Summer Reading: Poetry Editor Megan Peak

I spend most of my summers back home in Texas, where the heat makes you a little lethargic and more than thankful for air conditioning. This summer, when I wasn’t outside gardening or biking with my family, I was reading Lauren Berry’s The Lifting Dress, an amazing first collection that chronicles the emotions and internal anxieties of a girl after a traumatic event. Set in the south, full of wasps and red landscapes and budding teendom, this book creates worlds that are familiar and foreign, ruined and redemptive, tender and wise. I’m set to read Bianca Stone’s Someone Else’s Wedding Vows. I also try to read some prose during my time off since I don’t have much time during the year to read that. My favorite was Patricia Highsmith’s The Price of Salt, which is going to be a movie with Cate Blanchett, Rooney Mara, and Sarah Paulson (my idol!), and Adichie’s Americanah.

Summer is the time for binge-watching, and I did exactly that. From True Detective to the second season of Orange is the New Black, I found myself quite inspired and satisfied with the stories and plots on these shows. McConaughey and Harrelson were fabulous together in the grungy swamps of Louisiana. Poetic dialogue, eerie landscapes, despicable characters. Let’s just say I finished that series in about two days.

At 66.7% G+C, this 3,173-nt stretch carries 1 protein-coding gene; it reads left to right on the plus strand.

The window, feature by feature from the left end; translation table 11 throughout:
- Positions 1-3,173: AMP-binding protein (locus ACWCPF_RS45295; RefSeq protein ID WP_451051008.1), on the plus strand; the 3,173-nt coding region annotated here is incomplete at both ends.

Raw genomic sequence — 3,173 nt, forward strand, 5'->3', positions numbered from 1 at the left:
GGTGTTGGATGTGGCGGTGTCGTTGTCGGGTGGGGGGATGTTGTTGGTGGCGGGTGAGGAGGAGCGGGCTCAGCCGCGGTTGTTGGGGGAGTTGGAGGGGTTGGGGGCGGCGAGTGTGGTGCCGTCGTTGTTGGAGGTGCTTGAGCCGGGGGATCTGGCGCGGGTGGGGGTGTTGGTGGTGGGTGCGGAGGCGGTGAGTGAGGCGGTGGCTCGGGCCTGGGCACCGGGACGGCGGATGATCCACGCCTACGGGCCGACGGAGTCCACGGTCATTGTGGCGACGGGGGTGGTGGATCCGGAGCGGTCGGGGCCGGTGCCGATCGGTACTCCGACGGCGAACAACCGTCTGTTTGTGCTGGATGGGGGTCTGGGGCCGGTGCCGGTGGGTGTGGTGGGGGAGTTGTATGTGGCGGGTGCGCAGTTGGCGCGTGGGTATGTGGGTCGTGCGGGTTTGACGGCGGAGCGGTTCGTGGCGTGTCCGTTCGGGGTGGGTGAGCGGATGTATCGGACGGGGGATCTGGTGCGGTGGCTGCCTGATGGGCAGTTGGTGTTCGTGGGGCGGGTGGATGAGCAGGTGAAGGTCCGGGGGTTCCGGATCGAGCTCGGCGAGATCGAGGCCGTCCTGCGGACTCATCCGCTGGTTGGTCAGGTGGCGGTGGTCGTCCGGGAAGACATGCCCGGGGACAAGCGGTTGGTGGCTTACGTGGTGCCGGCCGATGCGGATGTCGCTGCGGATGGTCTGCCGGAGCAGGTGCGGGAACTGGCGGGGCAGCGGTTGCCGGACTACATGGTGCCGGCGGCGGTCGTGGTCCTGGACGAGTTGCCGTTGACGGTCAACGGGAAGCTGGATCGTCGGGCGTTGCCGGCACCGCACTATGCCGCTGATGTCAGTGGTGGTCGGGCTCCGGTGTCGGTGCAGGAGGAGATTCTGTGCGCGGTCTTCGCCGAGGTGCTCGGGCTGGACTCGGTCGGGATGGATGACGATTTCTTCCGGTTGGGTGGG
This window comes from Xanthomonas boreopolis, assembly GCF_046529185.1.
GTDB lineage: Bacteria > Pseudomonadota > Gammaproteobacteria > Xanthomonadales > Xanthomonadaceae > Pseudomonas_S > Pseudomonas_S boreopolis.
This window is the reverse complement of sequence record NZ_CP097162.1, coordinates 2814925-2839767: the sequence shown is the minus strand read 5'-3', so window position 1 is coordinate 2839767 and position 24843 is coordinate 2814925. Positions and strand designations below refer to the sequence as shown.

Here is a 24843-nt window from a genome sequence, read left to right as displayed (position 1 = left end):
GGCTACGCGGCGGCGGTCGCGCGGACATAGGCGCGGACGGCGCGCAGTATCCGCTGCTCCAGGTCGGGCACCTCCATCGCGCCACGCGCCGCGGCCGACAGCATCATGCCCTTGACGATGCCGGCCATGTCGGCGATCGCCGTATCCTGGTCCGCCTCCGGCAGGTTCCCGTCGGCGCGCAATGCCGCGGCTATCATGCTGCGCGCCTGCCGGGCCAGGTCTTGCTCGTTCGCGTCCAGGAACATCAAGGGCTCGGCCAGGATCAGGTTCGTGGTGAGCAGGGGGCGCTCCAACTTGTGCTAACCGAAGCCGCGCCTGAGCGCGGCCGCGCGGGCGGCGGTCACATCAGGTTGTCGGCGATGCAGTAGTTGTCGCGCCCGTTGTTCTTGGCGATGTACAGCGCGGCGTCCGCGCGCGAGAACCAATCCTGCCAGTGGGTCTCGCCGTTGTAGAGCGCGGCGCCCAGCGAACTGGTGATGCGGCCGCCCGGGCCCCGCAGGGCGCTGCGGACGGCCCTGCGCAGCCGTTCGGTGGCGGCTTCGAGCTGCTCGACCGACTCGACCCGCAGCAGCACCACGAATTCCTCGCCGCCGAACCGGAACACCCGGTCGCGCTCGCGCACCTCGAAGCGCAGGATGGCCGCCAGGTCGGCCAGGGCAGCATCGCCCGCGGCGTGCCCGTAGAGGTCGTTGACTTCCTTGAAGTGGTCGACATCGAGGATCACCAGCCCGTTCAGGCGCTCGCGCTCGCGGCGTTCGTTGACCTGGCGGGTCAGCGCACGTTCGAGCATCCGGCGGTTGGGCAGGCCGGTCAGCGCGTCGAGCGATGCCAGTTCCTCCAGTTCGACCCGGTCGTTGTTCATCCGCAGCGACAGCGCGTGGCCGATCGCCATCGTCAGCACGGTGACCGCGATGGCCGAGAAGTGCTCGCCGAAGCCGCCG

In terms of music, I found a great band via my father’s excellent taste. I’ve been listening to the indie-pop band PHOX, who are originally from Wisconsin. Monica Martin’s voice is killer and songs like “Slow Motion,” “In Due Time,” and “Evil” have been on repeat for the past month. Great summer songs—catchy, poetic lyrics with a good-looking six-piece band. Check ‘em out!


Megan Peak is a poetry editor for The Journal and a third-year student in The Ohio State University’s MFA program. Her work has been published or is forthcoming in A cappella Zoo, The Bakery, Banango Street, The Boiler Journal, DIAGRAM, Four Way Review, Muzzle, North American Review, PANK, The Pinch, Pleiades, Split Lip, Stone Highway Review, THRUSH Poetry Journal, and Tupelo Quarterly.